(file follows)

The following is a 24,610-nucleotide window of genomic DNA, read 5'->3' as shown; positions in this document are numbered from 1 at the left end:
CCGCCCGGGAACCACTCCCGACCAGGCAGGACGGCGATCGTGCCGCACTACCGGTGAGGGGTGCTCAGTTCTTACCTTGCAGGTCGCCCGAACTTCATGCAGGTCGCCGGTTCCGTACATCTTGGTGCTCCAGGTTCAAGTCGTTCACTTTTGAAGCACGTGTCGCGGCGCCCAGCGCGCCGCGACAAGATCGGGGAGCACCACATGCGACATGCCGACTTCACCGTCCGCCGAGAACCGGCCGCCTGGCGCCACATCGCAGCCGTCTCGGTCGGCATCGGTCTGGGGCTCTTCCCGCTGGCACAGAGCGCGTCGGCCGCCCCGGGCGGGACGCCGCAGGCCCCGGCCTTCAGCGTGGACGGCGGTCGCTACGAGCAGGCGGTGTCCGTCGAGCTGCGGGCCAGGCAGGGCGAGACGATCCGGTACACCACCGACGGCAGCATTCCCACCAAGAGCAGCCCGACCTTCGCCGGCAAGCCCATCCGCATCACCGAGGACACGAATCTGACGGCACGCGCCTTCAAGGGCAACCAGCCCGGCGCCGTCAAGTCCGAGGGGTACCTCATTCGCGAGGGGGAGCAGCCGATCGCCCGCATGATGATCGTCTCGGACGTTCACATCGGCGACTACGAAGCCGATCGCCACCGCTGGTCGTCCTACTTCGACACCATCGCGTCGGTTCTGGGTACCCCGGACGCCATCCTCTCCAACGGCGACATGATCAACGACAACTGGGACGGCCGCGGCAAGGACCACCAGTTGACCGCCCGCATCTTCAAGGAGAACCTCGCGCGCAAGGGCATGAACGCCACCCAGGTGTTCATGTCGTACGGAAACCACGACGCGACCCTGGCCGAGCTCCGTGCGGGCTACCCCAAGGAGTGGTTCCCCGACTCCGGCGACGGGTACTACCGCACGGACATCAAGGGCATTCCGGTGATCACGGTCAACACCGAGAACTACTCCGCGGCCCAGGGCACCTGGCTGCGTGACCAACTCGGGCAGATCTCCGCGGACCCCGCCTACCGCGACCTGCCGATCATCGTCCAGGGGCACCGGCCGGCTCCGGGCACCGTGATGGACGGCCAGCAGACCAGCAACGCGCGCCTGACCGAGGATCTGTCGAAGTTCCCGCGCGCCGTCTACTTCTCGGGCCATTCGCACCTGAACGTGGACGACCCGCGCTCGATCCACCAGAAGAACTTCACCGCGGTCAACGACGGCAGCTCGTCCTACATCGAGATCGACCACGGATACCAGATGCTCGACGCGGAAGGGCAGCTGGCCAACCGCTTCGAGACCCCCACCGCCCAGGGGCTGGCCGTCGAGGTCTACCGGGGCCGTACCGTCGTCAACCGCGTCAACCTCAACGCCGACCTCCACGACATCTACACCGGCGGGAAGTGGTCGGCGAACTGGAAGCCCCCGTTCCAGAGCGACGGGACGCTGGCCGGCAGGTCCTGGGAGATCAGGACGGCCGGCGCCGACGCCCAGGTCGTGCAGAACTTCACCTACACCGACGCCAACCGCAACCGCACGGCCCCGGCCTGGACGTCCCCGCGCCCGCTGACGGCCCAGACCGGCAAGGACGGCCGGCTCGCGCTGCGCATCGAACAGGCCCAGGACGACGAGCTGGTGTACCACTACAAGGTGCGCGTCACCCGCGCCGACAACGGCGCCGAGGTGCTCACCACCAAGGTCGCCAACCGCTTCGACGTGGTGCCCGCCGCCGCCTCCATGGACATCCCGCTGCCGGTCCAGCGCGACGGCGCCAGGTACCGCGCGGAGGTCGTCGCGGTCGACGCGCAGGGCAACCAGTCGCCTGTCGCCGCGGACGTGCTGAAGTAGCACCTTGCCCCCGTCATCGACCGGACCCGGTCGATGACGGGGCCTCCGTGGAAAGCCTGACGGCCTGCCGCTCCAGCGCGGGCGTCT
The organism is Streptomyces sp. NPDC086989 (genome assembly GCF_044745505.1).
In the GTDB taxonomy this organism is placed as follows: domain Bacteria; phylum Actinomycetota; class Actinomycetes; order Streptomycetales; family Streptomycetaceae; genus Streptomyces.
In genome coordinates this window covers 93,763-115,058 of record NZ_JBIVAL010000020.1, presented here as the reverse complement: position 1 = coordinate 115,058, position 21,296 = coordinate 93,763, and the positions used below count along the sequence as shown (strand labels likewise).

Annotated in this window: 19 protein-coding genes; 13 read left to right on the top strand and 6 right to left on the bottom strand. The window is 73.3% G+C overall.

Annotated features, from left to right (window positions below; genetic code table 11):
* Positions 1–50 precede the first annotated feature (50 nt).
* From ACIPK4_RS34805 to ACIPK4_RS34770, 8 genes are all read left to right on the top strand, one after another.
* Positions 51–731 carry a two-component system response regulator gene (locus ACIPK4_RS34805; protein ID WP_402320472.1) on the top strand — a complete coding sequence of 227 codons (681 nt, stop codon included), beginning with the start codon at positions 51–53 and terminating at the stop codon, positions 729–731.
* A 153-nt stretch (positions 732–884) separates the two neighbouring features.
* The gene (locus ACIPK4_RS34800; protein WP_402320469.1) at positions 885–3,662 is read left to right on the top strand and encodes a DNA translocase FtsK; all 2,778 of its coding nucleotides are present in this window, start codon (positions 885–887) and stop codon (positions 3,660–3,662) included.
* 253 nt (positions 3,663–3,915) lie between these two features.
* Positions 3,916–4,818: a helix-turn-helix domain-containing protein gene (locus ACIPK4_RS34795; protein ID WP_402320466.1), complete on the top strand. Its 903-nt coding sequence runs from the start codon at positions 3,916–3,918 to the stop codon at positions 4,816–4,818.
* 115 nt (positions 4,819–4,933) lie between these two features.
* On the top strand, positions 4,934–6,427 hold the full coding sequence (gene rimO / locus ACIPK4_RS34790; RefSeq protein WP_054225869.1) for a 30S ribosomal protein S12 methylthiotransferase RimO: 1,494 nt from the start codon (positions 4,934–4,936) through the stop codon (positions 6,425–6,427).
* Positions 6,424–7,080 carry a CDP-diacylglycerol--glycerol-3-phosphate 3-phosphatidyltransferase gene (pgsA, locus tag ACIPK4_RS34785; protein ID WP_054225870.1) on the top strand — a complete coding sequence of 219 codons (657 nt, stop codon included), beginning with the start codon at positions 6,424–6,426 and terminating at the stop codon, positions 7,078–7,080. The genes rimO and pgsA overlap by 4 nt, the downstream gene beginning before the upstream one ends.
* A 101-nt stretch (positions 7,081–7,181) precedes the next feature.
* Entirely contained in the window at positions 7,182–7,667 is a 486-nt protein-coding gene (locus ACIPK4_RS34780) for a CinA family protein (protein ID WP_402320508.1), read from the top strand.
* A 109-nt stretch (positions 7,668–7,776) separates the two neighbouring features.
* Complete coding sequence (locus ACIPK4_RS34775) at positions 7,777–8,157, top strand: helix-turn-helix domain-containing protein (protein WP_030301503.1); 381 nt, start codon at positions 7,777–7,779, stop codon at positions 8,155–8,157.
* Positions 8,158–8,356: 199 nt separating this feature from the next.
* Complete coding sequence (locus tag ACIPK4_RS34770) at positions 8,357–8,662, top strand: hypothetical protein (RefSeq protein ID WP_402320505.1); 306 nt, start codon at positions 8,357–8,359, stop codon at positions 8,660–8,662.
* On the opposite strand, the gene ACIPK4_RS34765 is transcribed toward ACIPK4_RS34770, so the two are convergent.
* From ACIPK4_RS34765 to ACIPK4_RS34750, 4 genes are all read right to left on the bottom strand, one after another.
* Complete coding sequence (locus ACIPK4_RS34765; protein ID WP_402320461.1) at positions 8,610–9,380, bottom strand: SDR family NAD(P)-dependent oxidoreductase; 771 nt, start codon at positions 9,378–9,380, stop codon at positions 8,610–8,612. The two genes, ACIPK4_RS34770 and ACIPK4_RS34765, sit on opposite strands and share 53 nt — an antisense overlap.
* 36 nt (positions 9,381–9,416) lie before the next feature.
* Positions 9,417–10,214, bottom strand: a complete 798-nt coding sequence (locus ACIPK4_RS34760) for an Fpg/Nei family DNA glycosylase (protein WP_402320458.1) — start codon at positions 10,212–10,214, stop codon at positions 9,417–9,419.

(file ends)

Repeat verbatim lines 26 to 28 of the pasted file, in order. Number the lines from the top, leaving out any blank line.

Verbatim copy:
* Complete coding sequence (locus ACIPK4_RS34765; protein ID WP_402320461.1) at positions 8,610–9,380, bottom strand: SDR family NAD(P)-dependent oxidoreductase; 771 nt, start codon at positions 9,378–9,380, stop codon at positions 8,610–8,612. The two genes, ACIPK4_RS34770 and ACIPK4_RS34765, sit on opposite strands and share 53 nt — an antisense overlap.
* 36 nt (positions 9,381–9,416) lie before the next feature.
* Positions 9,417–10,214, bottom strand: a complete 798-nt coding sequence (locus ACIPK4_RS34760) for an Fpg/Nei family DNA glycosylase (protein WP_402320458.1) — start codon at positions 10,212–10,214, stop codon at positions 9,417–9,419.